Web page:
On average, someone in the United States has a stroke every 40 seconds. While there are numerous factors that increase risk (including high blood...
For decades, major dietary recommendations in the U.S. included advice to limit intake of cholesterol from foods to 300 milligrams (mg) or less a...
A randomized controlled feeding trial published in the European Heart Journal found that red meat consumption is more likely to lead to atherosclerosis (hardening of...
Nearly half of all adults in the U.S. have high blood pressure. If not controlled, this generally symptomless silent killer can lead to serious consequences, including stroke, kidney disease, heart attack, and blindness. Fortunately, high blood pressure can be prevented-and controlled-through healthy lifestyle choices.
Q. I have high cholesterol and my doctor told me to eat more beans. Why?
A recent study by Tufts researchers published in the Journal of the American Heart Association found that regaining some or all of lost weight diminished the cardiometabolic benefits of that weight loss. It is known that losing weight improves cardiometabolic risk factors, such as HDL cholesterol, triglycerides, glucose, HbA1c, and blood pressure. Weight regain after weight loss is common, but up until now the impact on cardiometabolic risk factors was not well established.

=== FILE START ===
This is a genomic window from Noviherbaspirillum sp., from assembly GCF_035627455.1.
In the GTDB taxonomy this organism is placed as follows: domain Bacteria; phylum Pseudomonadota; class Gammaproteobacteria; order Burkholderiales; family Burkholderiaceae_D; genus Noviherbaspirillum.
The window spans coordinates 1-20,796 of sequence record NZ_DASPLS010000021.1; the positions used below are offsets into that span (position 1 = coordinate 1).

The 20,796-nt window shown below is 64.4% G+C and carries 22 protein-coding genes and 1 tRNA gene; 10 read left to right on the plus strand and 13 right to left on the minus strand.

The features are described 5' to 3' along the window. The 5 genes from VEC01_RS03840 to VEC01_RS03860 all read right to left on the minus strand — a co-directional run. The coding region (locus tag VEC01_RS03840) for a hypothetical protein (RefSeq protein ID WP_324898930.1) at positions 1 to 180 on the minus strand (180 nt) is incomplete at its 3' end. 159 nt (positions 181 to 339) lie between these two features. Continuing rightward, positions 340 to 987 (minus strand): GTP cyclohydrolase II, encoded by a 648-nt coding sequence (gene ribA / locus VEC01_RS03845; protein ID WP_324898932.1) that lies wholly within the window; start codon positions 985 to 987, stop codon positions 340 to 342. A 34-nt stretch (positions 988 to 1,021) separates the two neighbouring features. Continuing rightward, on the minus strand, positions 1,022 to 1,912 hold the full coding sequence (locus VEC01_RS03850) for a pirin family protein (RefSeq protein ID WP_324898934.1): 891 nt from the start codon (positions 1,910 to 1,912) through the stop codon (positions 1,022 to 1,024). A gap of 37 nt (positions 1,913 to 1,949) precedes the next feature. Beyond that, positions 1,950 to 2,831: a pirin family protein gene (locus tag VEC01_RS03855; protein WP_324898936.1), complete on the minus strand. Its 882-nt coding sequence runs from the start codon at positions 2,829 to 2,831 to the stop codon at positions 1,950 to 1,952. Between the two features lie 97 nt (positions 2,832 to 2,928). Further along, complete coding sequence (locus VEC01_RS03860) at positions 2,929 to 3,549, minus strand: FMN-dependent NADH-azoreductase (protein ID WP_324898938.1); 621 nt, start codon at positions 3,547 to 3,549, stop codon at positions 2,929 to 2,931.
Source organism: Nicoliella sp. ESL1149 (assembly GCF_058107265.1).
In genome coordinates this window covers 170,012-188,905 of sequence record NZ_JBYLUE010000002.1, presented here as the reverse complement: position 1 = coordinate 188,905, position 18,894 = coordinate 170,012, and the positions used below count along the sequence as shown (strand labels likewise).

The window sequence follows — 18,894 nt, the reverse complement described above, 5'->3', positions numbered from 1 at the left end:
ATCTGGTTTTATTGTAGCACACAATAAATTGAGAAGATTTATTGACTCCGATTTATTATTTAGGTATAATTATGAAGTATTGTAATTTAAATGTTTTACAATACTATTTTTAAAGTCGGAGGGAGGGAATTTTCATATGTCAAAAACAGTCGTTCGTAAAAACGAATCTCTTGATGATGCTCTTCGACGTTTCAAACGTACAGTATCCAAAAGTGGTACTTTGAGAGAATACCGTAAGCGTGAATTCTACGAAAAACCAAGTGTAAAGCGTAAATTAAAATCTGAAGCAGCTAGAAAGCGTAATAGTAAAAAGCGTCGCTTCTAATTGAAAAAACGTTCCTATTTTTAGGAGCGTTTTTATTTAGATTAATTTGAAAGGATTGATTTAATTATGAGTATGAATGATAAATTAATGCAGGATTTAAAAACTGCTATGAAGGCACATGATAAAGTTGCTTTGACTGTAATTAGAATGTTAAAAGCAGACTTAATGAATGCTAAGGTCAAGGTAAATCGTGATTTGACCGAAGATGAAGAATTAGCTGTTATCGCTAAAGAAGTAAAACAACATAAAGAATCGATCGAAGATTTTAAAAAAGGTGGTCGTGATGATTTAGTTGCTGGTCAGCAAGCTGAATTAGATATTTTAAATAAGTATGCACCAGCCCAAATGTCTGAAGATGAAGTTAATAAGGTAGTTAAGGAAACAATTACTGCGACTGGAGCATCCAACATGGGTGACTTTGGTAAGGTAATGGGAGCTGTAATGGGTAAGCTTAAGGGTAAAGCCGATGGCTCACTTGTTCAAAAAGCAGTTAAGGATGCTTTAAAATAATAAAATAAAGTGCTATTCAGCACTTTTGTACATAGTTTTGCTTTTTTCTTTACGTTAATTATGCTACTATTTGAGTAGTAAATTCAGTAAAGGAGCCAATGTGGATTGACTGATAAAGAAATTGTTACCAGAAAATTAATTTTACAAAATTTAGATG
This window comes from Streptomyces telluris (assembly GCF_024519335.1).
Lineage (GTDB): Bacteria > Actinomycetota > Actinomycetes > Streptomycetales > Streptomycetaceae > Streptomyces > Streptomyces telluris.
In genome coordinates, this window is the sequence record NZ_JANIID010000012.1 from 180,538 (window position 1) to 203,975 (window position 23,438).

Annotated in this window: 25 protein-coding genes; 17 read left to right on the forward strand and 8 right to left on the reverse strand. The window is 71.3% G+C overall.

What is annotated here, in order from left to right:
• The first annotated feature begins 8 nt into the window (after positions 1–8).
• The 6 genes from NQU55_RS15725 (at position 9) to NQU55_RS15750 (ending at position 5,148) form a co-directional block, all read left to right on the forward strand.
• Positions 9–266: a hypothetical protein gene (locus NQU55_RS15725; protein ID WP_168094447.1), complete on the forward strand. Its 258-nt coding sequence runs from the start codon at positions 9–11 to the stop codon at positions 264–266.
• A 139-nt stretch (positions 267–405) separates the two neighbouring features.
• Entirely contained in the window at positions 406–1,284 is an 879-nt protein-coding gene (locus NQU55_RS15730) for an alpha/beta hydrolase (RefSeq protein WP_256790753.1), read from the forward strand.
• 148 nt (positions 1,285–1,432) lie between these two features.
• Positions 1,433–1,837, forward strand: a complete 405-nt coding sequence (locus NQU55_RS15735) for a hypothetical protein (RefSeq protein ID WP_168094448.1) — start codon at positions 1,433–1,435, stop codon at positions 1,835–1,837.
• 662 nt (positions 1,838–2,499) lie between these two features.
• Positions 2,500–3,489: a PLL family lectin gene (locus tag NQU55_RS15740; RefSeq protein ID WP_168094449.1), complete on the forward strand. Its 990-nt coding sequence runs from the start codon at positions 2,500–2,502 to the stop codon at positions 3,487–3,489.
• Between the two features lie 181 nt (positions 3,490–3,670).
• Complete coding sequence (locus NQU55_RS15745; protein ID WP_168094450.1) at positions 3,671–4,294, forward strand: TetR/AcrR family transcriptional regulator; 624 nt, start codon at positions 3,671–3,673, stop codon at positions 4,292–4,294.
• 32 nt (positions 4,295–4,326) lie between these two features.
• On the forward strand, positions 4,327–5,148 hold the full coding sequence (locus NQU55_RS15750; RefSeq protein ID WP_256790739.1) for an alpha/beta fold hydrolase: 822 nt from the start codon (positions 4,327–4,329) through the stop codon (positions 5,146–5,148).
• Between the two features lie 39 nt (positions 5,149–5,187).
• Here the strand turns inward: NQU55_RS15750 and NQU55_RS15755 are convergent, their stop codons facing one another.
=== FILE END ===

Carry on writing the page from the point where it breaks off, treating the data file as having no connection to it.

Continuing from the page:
A recent study in the Journal of the American Heart Association suggests that middle-aged adults with high blood pressure, type 2 diabetes, heart disease, or history of stroke could be at high risk for early death if they sleep less than six hours per night.
A new study in the Journal of the American College of Cardiology found that sleeping between six and nine hours a night, compared to less, is associated with 20 percent lower risk of heart attack.
In March of 2019, the American Heart Association and American College of Cardiology released updated guidelines recommending against routine low-dose aspirin use for the primary prevention of cardiovascular disease (CVD) in people older than 70 and in those with increased bleeding risk (such as those with peptic ulcer disease).
A study recently published in the American Diabetes Associations journal, Diabetes Care, suggests that high night-to-night differences in sleep schedules may be associated with higher risk of having metabolic syndrome (a cluster of health problems-including high blood pressure, low HDL cholesterol levels, high triglyceride levels, high blood sugar levels, and/or excess body fat around the waist-that increase risk for heart disease, stroke, and diabetes). The study assessed nighttime movements and sleep-wake cycles of over 2,000 participants for one week using home-based sleep studies.